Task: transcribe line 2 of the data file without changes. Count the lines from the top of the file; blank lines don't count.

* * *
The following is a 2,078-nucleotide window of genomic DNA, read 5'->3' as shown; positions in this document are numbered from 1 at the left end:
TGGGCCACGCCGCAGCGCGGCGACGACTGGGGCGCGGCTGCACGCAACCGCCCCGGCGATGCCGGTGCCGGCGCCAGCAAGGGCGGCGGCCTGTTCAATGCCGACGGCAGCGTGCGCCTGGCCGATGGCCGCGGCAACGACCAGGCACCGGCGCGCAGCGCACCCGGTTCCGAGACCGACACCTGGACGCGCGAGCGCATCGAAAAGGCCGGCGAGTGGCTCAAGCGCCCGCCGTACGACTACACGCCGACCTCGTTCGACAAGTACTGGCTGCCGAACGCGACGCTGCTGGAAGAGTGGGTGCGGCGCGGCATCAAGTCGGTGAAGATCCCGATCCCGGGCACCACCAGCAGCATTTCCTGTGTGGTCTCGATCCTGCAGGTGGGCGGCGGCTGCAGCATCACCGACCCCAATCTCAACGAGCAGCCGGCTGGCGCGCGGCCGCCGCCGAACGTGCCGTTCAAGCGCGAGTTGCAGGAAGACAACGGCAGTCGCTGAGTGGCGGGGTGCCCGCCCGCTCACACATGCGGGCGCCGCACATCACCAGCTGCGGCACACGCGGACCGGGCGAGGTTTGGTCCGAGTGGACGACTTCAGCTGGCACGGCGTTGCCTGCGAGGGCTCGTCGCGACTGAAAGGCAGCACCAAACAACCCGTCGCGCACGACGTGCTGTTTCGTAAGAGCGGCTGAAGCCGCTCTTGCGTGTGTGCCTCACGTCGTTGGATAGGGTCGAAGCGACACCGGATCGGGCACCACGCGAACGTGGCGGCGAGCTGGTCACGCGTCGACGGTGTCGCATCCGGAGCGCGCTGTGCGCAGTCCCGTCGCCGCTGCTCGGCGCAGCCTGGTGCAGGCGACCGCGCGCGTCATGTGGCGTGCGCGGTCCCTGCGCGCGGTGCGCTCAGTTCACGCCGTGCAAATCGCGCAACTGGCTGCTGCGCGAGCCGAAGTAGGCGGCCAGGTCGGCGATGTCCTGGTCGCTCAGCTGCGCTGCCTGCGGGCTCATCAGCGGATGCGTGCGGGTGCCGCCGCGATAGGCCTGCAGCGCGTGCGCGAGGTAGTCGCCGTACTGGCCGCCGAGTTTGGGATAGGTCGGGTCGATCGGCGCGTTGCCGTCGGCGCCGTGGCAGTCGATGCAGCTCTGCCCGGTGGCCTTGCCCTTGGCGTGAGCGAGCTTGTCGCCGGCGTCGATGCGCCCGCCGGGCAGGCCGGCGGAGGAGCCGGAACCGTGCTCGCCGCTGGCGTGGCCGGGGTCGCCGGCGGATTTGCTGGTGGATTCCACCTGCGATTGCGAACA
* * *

TGGGCCACGCCGCAGCGCGGCGACGACTGGGGCGCGGCTGCACGCAACCGCCCCGGCGATGCCGGTGCCGGCGCCAGCAAGGGCGGCGGCCTGTTCAATGCCGACGGCAGCGTGCGCCTGGCCGATGGCCGCGGCAACGACCAGGCACCGGCGCGCAGCGCACCCGGTTCCGAGACCGACACCTGGACGCGCGAGCGCATCGAAAAGGCCGGCGAGTGGCTCAAGCGCCCGCCGTACGACTACACGCCGACCTCGTTCGACAAGTACTGGCTGCCGAACGCGACGCTGCTGGAAGAGTGGGTGCGGCGCGGCATCAAGTCGGTGAAGATCCCGATCCCGGGCACCACCAGCAGCATTTCCTGTGTGGTCTCGATCCTGCAGGTGGGCGGCGGCTGCAGCATCACCGACCCCAATCTCAACGAGCAGCCGGCTGGCGCGCGGCCGCCGCCGAACGTGCCGTTCAAGCGCGAGTTGCAGGAAGACAACGGCAGTCGCTGAGTGGCGGGGTGCCCGCCCGCTCACACATGCGGGCGCCGCACATCACCAGCTGCGGCACACGCGGACCGGGCGAGGTTTGGTCCGAGTGGACGACTTCAGCTGGCACGGCGTTGCCTGCGAGGGCTCGTCGCGACTGAAAGGCAGCACCAAACAACCCGTCGCGCACGACGTGCTGTTTCGTAAGAGCGGCTGAAGCCGCTCTTGCGTGTGTGCCTCACGTCGTTGGATAGGGTCGAAGCGACACCGGATCGGGCACCACGCGAACGTGGCGGCGAGCTGGTCACGCGTCGACGGTGTCGCATCCGGAGCGCGCTGTGCGCAGTCCCGTCGCCGCTGCTCGGCGCAGCCTGGTGCAGGCGACCGCGCGCGTCATGTGGCGTGCGCGGTCCCTGCGCGCGGTGCGCTCAGTTCACGCCGTGCAAATCGCGCAACTGGCTGCTGCGCGAGCCGAAGTAGGCGGCCAGGTCGGCGATGTCCTGGTCGCTCAGCTGCGCTGCCTGCGGGCTCATCAGCGGATGCGTGCGGGTGCCGCCGCGATAGGCCTGCAGCGCGTGCGCGAGGTAGTCGCCGTACTGGCCGCCGAGTTTGGGATAGGTCGGGTCGATCGGCGCGTTGCCGTCGGCGCCGTGGCAGTCGATGCAGCTCTGCCCGGTGGCCTTGCCCTTGGCGTGAGCGAGCTTGTCGCCGGCGTCGATGCGCCCGCCGGGCAGGCCGGCGGAGGAGCCGGAACCGTGCTCGCCGCTGGCGTGGCCGGGGTCGCCGGCGGATTTGCTGGTGGATTCCACCTGCGATTGCGAACA